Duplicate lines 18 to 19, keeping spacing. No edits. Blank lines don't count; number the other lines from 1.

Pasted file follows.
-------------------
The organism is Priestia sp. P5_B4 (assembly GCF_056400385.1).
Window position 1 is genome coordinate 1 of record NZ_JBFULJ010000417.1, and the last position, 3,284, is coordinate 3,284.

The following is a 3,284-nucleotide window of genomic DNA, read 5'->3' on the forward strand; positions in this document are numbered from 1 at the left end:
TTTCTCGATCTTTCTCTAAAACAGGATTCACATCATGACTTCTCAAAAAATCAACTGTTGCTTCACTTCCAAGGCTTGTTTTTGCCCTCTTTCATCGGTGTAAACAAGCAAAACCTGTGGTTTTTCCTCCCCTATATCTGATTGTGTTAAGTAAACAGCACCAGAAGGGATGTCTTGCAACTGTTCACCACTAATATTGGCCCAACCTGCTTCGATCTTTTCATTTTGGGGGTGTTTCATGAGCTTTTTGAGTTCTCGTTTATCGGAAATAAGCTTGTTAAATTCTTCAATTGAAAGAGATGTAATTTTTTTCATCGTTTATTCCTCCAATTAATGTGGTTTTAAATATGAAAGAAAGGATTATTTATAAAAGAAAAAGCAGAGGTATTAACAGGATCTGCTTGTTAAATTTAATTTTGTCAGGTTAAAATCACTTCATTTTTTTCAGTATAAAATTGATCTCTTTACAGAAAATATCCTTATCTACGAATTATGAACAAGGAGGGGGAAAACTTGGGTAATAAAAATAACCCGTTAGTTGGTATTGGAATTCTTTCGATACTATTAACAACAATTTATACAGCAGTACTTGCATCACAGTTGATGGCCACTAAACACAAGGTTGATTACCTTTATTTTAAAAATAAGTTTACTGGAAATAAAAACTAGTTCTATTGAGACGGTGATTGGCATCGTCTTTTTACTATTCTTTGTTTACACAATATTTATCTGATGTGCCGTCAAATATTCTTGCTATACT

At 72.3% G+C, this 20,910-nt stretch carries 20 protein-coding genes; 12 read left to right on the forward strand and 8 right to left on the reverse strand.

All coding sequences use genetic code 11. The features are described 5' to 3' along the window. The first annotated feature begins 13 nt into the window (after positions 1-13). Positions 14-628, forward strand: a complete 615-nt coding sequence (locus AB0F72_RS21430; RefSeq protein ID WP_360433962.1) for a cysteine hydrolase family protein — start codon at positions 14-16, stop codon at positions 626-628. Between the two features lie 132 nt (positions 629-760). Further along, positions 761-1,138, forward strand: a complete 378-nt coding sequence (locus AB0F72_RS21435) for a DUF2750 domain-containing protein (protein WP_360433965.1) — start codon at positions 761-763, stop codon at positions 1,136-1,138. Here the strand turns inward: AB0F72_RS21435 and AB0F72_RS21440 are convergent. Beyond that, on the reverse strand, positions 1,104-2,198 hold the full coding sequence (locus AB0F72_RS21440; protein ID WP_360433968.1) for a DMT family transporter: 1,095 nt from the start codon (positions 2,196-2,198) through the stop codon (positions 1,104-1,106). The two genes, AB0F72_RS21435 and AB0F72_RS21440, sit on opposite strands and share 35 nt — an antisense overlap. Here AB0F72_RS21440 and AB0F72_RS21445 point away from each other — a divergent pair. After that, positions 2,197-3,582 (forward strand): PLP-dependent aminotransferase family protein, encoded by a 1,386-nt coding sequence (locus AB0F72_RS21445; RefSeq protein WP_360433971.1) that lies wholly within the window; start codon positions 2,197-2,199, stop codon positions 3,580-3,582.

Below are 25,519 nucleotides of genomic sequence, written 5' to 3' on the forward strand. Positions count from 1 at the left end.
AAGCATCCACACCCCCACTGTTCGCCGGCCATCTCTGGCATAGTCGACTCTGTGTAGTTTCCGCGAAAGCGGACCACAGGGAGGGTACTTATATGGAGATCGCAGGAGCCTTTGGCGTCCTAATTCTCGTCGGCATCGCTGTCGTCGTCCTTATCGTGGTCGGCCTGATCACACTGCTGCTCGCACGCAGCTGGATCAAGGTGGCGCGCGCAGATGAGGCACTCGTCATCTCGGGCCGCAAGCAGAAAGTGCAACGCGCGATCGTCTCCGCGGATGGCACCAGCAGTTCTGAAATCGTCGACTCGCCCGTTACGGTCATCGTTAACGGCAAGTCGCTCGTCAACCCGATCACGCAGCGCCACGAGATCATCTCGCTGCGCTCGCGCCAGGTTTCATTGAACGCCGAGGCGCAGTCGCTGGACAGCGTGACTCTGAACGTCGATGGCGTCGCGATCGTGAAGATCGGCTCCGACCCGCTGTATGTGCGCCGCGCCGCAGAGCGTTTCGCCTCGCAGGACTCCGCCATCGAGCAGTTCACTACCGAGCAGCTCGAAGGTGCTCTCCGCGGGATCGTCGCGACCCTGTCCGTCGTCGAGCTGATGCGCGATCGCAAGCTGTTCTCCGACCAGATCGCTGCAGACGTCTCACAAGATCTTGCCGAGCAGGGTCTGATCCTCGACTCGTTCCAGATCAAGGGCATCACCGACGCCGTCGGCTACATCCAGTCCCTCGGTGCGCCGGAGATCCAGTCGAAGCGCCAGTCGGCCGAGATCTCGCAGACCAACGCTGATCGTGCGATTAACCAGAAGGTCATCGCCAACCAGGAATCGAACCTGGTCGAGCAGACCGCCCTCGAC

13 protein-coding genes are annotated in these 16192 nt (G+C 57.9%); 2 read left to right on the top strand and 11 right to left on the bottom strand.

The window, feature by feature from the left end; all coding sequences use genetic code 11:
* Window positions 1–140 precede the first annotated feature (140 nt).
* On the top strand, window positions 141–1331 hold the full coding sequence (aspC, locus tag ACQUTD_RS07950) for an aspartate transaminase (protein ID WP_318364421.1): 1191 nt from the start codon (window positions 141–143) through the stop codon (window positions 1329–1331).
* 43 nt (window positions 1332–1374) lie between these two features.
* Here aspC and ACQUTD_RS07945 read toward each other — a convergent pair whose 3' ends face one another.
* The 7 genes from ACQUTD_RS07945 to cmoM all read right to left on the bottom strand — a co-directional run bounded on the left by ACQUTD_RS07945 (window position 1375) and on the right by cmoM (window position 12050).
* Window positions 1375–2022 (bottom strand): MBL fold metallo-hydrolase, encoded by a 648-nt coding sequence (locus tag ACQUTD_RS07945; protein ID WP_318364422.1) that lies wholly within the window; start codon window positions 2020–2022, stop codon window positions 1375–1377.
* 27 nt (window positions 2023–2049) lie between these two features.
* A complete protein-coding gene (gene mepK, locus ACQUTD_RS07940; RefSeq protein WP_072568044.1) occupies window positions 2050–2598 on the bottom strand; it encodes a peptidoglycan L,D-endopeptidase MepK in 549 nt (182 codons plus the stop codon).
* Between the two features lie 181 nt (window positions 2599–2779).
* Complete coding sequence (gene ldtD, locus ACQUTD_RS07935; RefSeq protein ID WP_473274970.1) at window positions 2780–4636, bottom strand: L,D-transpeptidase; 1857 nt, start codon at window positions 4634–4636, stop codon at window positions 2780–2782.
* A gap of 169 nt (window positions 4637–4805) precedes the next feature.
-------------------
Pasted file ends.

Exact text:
* A complete protein-coding gene (gene mepK, locus ACQUTD_RS07940; RefSeq protein WP_072568044.1) occupies window positions 2050–2598 on the bottom strand; it encodes a peptidoglycan L,D-endopeptidase MepK in 549 nt (182 codons plus the stop codon).
* Between the two features lie 181 nt (window positions 2599–2779).